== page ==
Doctoral Student Spotlights

Esther Marron

PsyD Candidate, School/Child Psychology

Prior to entering the School/Child Psychology Program in 2001, Esther Marron received her masters in Education and Social Policy from Northwestern University. While there, she taught in Chicago's public school system and volunteered at the University of Chicago Children's Hospital. "I worked with pre- schoolers who were HIV positive. That really enlightened me about working with children in different populations." For the last several years Marron has been one of Associate Professor Niobe Way's research assistants. Together they look at factors associated with the quality of friendship in urban, low-income, racial and ethnic minority adolescents. Because of Marron's Mexican- American background, she especially enjoys working with Hispanic communities, providing emotional support and creating resiliency within their families.

Why did you choose NYU for your doctoral work?

I looked at many programs, but NYU was my top choice because of its excellent academic reputation. Before entering the program, I approached Professor Way and volunteered to help with her work. I wanted to gain research experience, but also get involved in the NYU community, to see first-hand how it functioned. I come from a large family - I'm the youngest of 10 kids. Before I committed to a doctoral program, I wanted to make sure I entered into an academic environment that would be nurturing and stimulating. And that's exactly what I've found in this program. There are only six of us in my year and 33 in the whole PsyD program, so it's like a family or small community. And my work with Niobe has only enhanced that experience. I find her to be such an inspiring person, a real mentor.

Tell me about your work with Professor Way.

We recently completed a three-year project called Project REAL (Relationship of Early Adolescent Lives). We worked with adolescent kids in grades six through eight who were attending Life Sciences Secondary School (LSSS) in East Harlem. We looked at their relationships with their parents, friends, community, and school. It was amazing to see how these kids developed and maintained emotional autonomy, and interesting to observe the psychological adjustments they made in order to navigate self-esteem and depression. Currently, I am assisting Niobe as an ethnographer on a new project at the NYU Center for Research on Culture, Development, and Education. I'm visiting the homes of two Mexican families and exploring their lives in relationship to culture, development, and education.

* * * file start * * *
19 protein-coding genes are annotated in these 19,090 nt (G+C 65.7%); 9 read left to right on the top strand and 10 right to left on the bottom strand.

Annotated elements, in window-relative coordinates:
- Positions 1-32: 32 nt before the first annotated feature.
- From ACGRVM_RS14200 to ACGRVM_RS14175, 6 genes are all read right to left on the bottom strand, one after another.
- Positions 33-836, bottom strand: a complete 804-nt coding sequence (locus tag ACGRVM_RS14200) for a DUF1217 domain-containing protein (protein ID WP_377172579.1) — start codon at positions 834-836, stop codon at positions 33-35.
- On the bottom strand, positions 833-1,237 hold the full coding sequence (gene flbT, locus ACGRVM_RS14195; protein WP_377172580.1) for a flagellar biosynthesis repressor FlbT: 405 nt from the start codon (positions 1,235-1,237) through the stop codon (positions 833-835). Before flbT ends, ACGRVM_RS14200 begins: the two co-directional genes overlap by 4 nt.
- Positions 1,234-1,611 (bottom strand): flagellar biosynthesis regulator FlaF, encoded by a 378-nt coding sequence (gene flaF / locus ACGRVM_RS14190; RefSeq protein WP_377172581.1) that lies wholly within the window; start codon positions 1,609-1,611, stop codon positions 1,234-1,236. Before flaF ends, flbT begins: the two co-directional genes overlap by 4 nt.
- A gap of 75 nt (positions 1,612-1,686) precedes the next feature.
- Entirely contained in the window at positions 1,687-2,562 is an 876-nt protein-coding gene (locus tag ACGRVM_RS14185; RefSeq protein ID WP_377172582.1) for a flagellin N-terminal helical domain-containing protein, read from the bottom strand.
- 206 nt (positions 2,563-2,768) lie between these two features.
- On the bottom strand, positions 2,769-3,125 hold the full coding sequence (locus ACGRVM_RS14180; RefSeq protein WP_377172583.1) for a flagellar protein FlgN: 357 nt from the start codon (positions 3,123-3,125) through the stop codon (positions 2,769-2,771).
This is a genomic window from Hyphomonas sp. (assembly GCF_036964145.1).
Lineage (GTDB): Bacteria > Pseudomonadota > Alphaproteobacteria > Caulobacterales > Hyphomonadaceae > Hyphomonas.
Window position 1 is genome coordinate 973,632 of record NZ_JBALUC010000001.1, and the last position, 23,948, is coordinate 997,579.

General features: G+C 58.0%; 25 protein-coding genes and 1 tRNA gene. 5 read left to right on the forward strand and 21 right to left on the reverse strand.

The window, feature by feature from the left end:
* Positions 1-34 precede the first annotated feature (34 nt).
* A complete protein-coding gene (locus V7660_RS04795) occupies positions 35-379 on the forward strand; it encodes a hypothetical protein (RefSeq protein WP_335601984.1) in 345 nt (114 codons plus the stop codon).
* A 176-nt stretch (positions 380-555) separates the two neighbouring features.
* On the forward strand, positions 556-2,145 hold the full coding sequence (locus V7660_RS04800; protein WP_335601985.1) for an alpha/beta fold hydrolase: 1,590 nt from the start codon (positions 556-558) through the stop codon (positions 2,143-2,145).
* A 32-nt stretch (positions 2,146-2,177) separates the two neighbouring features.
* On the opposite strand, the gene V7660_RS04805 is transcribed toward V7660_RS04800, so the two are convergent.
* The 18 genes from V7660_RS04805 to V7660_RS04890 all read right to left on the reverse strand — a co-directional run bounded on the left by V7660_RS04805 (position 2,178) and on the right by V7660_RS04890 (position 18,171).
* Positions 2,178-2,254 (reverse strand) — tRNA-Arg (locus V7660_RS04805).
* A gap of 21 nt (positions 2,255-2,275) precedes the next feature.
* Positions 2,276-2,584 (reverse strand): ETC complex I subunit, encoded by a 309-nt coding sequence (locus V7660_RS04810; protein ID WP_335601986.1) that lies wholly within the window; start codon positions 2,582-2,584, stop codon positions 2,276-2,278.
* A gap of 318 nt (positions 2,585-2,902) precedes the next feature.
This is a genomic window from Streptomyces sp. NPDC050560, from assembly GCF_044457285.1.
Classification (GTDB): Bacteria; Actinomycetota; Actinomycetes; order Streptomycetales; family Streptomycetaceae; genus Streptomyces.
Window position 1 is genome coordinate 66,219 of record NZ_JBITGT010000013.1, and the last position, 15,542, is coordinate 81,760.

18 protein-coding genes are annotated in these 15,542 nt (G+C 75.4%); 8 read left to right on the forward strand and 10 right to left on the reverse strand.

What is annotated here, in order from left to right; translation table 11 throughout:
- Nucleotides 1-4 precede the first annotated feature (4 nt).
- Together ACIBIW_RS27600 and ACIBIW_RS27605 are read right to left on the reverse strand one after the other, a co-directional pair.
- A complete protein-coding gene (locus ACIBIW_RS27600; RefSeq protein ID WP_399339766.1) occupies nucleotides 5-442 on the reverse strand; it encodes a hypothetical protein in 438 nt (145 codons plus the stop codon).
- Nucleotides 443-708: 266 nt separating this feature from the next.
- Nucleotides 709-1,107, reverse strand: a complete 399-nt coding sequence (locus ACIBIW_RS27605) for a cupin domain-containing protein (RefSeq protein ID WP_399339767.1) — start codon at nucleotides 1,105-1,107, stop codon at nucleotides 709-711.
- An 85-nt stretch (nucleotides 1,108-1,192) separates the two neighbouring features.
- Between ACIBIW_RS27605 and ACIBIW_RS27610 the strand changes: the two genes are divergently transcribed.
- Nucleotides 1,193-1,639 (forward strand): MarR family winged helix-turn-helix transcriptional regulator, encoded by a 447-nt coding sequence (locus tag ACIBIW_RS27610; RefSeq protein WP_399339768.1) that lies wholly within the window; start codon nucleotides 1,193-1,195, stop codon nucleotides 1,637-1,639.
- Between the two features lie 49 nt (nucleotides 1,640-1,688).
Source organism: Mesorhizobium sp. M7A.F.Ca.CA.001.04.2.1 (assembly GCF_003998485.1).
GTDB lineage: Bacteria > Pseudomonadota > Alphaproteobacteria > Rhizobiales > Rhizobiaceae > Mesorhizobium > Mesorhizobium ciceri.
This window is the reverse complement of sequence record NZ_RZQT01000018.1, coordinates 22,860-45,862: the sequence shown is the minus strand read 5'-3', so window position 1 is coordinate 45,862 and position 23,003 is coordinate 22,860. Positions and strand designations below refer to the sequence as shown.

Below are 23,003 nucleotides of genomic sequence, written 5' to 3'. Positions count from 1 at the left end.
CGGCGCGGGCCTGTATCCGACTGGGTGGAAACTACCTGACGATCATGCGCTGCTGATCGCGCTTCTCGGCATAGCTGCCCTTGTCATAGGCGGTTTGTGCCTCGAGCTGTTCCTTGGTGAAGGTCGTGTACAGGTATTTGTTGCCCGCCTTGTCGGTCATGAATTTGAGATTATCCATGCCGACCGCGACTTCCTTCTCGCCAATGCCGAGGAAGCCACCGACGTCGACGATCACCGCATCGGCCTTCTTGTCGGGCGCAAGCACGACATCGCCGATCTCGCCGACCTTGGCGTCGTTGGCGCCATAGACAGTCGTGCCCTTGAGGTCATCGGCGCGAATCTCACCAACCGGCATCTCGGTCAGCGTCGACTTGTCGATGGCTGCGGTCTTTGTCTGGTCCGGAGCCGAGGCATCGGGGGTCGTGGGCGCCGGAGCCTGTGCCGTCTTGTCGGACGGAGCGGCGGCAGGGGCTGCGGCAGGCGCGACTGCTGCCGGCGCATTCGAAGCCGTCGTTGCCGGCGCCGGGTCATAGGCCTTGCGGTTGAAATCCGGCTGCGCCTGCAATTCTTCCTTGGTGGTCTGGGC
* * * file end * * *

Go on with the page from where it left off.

You recently completed your Bonnie Jacobson Award year at PS 72, a "high-risk" school in East Harlem.

Bonnie herself functioned as my externship supervisor. I met with her once a week to discuss my experiences at PS 72, where I worked with the school's administration, teaching staff, and school psychologist to provide services to children in grades K though 6. I worked with the kids one on one and in groups to help them with their communication, social and conflict resolution skills. Getting this externship meant a lot to me because I wanted the chance to work with other Mexicans. I wanted an opportunity to go into their community and learn about their experiences in the school system. I was especially touched by one little girl. She was extremely shy when I began working with her, and talked in a whisper. Now she's communicating in full sentences, with a full voice.

What are your plans once you receive your doctorate?

My eventual goal is to have my own psychotherapy practice, where I can work with adolescents and adults of all populations and backgrounds; to teach and work in a therapeutic setting at a university; and to write children's books.